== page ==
Restaurateur Salvatore S. D'Abbusco was born in Naples, but traveled to the United States at the age of 24 to marry a woman from Philadelphia, with whom he'd fallen in love on a cruise. He wanted to bring the tastes of Italy to his new home and founded Salvatore Cucina Italiana more than 20 years ago.
His chefs toss pasta dishes made from traditional Italian recipes with italian cheeses, shellfish, chicken, and lamb. They handcraft tiramisu and blend, cut, and fold their own dough for manicotti. Sommeliers complement the extensive menu with an array of white and red wines from Tuscany, Sicily, and California, for a greater blend of international flavors than UN potluck parties. Each meal begins as servers lay complimentary bruschetta, in lieu of traditional bread, onto white-clothed tables arranged under ornate gilded lamps and pasta-covered walls.
The skilled chefs at Spike’s Fish House grill a rotating cast of 8–10 daily fish specials to fill salads, rice bowls, and other entree options. A freshly cooked fillet can play hide-and-seek with forks in a salad’s nest of field greens, cucumbers, and roma tomatoes or bounce on the bowl’s bed of white or brown rice to the consternation of babysitters who insist it’s time to sleep. Chefs drizzle each dish in homemade sauces such as lemon-pesto aioli or chimichurri to infuse a final spark of flavor.
Cannons Seafood Grill, perched atop a picturesque cliff overlooking the Dana Point Marina, has delighted diners since 1972 with its menu of fresh, savory seafood. Dive into meals such as the signature lobster bruschetta, a layer of melted blue cheese covering fresh tomato, tarragon bruschetta, and pieces of lobster clinging to one another atop a grilled-sourdough-bread dance floor ($12.95). The grilled swordfish steak Mediterranean brandishes red and yellow tomatoes, sweet red peppers, and artichoke hearts ($25.95), and the sizzling New York sirloin arrives tableside ready to be seared and sporting a rakish derby (29.95). A wide selection of cocktails, such as the Thin Mint, made with Absolut Vanilla, Bailey's Irish Cream, and DeKuper Green Crème de Menthe ($11.50), helps ease first-date jitters.
Seafood staples and baja barbecue standbys are awash with Pacific flavor on The Fish Bucket's sun-drenched menu. Take flight with a pound of island chicken wings, doused in a tangy szechuan-style sauce, bedazzled with sesame seeds, and served with ranch dressing and a black box to document the experience ($9). The california burger plants a cheddar-laden beef patty beneath a garden of avocado, lettuce, tomato, red onion, and ranch dressing with a haystack of fresh-cut french fries ($9). Transpacific tastes are tempered with two baja-style tacos bursting with beer-battered cod, melty pepperjack, cabbage, and tartar sauce ($7). Sweetly cap off the meal by basking in the glow of the bonfire brownie, served warm with vanilla ice cream, chocolate sauce, and toasted marshmallows ($5), an ideal compliment to a spooky ghost story or pathologically sentimental sing-along.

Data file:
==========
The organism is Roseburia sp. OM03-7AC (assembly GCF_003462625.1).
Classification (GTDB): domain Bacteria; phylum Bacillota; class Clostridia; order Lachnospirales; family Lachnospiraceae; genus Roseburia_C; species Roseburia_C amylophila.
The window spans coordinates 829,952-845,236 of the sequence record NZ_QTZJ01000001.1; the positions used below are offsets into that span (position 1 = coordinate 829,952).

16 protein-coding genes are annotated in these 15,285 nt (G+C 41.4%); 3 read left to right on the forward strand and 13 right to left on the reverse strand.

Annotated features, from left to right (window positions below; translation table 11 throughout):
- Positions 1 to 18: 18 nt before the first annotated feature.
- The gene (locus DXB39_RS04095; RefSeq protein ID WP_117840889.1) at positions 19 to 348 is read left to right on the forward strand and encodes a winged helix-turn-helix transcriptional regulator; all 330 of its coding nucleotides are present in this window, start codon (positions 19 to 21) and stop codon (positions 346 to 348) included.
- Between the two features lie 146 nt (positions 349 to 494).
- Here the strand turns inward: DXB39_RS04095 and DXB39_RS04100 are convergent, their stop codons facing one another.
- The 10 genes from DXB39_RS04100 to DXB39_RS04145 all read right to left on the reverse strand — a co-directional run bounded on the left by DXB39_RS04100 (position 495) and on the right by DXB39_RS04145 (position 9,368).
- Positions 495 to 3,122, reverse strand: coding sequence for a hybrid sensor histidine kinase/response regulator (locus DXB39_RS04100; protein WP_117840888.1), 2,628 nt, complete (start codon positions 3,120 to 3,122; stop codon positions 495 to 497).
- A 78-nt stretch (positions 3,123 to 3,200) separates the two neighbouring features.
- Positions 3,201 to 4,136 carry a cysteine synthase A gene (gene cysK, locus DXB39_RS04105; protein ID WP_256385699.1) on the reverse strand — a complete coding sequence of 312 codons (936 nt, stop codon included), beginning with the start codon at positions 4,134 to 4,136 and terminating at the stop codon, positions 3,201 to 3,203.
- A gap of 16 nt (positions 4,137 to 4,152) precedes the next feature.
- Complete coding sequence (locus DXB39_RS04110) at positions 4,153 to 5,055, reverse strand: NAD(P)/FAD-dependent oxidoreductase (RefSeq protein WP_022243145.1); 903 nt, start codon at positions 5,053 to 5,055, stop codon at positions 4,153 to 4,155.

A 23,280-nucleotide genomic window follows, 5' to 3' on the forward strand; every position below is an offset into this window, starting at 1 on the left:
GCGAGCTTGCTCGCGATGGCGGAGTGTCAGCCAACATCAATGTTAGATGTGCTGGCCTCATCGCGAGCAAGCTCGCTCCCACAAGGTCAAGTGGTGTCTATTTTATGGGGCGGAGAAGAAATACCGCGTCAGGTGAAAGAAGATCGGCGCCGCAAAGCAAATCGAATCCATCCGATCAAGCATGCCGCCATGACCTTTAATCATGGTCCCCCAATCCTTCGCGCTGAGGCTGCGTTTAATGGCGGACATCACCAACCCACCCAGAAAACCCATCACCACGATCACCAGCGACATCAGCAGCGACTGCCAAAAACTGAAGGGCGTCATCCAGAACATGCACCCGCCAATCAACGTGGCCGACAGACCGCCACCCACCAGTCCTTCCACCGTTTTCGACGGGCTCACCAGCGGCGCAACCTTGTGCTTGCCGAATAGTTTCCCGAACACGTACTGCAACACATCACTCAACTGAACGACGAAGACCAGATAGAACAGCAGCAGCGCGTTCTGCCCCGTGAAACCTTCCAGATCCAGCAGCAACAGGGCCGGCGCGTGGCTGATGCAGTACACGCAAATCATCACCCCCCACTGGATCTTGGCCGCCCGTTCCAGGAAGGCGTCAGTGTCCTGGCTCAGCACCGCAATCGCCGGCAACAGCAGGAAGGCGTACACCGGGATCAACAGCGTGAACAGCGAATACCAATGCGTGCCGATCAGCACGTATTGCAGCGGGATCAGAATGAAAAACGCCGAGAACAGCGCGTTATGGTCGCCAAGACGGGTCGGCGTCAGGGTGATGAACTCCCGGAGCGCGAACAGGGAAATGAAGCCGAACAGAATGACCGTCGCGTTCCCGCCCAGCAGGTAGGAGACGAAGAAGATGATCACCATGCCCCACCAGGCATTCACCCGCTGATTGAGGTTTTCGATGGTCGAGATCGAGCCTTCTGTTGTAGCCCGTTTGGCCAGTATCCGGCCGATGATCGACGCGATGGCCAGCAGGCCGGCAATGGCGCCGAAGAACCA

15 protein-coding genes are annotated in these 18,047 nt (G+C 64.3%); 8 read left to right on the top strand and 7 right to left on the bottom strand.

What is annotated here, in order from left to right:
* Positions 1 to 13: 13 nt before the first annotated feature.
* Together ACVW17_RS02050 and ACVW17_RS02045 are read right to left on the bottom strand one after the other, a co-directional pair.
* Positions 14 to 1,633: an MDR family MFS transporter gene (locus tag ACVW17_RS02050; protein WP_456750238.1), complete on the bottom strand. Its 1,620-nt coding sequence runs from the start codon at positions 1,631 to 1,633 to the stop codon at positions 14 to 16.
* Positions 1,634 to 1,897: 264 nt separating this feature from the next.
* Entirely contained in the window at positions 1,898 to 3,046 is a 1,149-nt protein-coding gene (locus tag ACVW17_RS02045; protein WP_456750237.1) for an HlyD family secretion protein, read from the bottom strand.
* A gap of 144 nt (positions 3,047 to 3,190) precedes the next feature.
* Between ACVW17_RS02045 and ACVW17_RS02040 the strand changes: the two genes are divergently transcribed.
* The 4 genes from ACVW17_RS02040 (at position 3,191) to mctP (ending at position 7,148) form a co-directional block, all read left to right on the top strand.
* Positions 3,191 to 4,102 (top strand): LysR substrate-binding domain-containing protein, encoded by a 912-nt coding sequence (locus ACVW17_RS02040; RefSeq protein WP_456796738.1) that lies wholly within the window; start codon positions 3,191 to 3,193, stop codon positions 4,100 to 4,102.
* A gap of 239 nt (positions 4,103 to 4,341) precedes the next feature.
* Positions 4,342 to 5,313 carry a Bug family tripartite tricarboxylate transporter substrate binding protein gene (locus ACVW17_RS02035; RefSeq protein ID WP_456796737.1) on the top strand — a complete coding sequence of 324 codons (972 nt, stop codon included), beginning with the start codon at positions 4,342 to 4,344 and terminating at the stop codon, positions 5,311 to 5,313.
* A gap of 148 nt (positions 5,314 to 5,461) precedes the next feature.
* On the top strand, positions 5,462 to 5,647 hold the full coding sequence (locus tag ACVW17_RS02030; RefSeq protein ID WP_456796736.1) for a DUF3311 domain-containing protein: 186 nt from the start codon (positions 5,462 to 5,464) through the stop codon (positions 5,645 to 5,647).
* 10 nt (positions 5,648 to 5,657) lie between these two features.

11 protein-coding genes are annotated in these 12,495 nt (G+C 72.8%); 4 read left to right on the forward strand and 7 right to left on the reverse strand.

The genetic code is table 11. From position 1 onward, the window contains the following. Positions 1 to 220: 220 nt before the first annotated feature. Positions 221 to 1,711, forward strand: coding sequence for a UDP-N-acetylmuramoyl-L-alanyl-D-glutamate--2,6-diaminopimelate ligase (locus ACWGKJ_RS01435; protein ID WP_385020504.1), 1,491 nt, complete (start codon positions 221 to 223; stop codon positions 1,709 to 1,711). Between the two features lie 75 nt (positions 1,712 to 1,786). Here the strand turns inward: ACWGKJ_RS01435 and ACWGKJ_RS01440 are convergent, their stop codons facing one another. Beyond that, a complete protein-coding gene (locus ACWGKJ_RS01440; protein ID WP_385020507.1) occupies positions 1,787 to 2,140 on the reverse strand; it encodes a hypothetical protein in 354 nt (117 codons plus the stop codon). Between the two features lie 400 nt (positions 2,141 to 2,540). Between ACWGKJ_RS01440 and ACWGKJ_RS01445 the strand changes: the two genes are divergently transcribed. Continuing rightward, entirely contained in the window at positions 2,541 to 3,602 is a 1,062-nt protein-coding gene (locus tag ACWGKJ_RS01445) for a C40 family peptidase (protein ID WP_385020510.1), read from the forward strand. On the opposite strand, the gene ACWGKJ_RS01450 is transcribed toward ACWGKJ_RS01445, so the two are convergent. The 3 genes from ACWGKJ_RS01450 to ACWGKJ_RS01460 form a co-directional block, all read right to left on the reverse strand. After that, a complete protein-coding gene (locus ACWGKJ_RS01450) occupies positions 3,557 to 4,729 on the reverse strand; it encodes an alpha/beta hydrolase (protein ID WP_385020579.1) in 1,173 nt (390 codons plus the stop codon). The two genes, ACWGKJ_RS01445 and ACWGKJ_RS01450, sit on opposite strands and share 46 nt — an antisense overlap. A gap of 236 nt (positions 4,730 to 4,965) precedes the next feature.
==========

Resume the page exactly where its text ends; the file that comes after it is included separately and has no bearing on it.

Laguna Florist's arrangers heft more than two decades of experience crafting nature into art by assembling seasonal bouquets and meticulous custom arrangements. Each of the three freshly cut Christmas bouquets measures 12.5"x9.5" and is set in a square, red glass vase that can later be reused as a lantern to guide Rudolph back to homes in the off-season. Other floral arrangements ($20–$25 average) can be purchased as gifts or to brighten living spaces. Customers can collaborate with the shop's resident floral artists to invent imaginative custom arrangements from handpicked flowers. The shop's helpful staff is also happy to explain helpful plant-care tips used by the pros to increase rose longevity and to train venus flytraps to belch the alphabet.
Named after a French WWI airplane, Nieuport 17 pays homage to aviation, displaying a dense collection of flight-themed artifacts and artwork amid dark-wood panels, low lighting, and crackling fireplaces. The food, however, is just as impressive as the decor. The restaurant's tuna tartare was one of OC Weekly's 100 favorite dishes of 2013, and CBS2 named the lemon sour-cream pie one of its best summer desserts. And those are just a few of the dishes that come out of Nieuport 17's kitchen, headed by executive chef Cody Storts.
A Culinary Calling
In 2013, OC Metro magazine named Storts one of the best chefs in Orange County. The graduate of LA's Le Cordon Bleu began his journey in the front of the house, though. It was only after bartending and managing at various area restaurants that he realized the kitchen was his calling.
A self-proclaimed "kitchen ninja," Storts relishes the challenge of unusual ingredients and unexpected pairings. This approach helped him craft the menus at a number of celebrated eateries. After appearing in several guest-chef events at Nieuport 17, he eventually took the helm.
Here, he holds weekly tasting events, testing ingredients and recipes before adding them to the menu. At his side are the self-titled Culinary Militia, Storts' trusted band of chefs, pastry makers, and mixologists.